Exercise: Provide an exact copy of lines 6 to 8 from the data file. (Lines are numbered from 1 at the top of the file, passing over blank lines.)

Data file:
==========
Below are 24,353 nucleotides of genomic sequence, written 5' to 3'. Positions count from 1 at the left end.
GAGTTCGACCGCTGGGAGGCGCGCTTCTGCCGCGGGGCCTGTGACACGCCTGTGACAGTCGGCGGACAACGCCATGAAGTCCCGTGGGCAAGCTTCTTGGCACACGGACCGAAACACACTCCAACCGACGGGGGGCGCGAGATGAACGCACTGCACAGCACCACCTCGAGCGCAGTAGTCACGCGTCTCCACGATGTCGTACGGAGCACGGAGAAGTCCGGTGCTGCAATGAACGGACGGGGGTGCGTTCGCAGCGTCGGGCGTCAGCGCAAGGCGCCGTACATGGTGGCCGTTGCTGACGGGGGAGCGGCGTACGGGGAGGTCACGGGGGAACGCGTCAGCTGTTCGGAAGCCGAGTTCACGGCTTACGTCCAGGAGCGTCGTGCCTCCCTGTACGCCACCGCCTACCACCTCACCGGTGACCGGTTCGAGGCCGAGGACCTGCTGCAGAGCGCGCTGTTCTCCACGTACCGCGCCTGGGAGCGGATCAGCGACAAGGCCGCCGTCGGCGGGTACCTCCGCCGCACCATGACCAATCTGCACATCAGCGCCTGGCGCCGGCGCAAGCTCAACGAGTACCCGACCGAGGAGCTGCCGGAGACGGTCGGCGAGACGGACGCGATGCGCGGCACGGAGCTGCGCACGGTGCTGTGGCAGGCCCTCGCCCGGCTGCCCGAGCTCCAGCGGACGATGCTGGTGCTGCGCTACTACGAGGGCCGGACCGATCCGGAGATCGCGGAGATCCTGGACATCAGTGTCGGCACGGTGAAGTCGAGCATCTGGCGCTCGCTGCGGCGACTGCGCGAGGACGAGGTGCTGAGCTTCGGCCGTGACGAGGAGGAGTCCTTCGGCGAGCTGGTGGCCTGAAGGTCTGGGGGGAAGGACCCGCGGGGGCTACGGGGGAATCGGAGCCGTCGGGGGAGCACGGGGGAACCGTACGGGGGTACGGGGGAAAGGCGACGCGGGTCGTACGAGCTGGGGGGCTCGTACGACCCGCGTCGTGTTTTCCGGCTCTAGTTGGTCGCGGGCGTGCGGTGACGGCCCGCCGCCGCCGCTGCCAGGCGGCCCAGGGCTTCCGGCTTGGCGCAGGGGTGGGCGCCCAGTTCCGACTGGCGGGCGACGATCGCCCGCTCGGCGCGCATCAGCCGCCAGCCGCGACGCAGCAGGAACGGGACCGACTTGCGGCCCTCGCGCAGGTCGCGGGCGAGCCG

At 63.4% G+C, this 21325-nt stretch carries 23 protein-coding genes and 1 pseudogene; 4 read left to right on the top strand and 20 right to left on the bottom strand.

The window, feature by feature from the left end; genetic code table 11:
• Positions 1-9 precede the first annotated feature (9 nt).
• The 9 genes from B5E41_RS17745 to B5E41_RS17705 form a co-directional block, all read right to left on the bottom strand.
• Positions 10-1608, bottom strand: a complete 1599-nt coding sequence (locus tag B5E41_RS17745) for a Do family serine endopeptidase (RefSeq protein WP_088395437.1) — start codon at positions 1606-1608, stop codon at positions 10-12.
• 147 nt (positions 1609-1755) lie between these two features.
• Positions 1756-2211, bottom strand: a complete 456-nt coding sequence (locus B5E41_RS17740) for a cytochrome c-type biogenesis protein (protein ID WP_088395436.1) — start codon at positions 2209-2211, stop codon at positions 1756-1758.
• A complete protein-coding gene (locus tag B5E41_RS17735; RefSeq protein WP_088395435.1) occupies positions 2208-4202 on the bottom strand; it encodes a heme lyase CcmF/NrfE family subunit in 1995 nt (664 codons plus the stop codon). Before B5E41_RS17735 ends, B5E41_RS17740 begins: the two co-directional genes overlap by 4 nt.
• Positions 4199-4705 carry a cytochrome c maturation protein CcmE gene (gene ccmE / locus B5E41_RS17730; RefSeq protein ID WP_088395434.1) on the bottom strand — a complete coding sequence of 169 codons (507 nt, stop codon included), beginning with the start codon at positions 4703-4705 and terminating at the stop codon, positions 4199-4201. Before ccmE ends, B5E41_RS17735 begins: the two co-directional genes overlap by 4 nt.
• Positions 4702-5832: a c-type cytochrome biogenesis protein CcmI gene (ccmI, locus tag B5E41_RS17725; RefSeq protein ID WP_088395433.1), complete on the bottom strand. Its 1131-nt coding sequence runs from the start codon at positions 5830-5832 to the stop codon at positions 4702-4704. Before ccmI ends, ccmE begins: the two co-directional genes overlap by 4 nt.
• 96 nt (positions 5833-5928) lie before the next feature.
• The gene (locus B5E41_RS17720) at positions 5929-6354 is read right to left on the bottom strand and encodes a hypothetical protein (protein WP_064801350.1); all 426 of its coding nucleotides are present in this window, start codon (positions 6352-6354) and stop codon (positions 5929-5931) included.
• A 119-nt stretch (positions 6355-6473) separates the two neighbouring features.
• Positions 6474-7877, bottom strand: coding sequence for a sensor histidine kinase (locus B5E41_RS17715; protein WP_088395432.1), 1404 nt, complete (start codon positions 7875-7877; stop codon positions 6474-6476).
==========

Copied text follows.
• The 9 genes from B5E41_RS17745 to B5E41_RS17705 form a co-directional block, all read right to left on the bottom strand.
• Positions 10-1608, bottom strand: a complete 1599-nt coding sequence (locus tag B5E41_RS17745) for a Do family serine endopeptidase (RefSeq protein WP_088395437.1) — start codon at positions 1606-1608, stop codon at positions 10-12.
• 147 nt (positions 1609-1755) lie between these two features.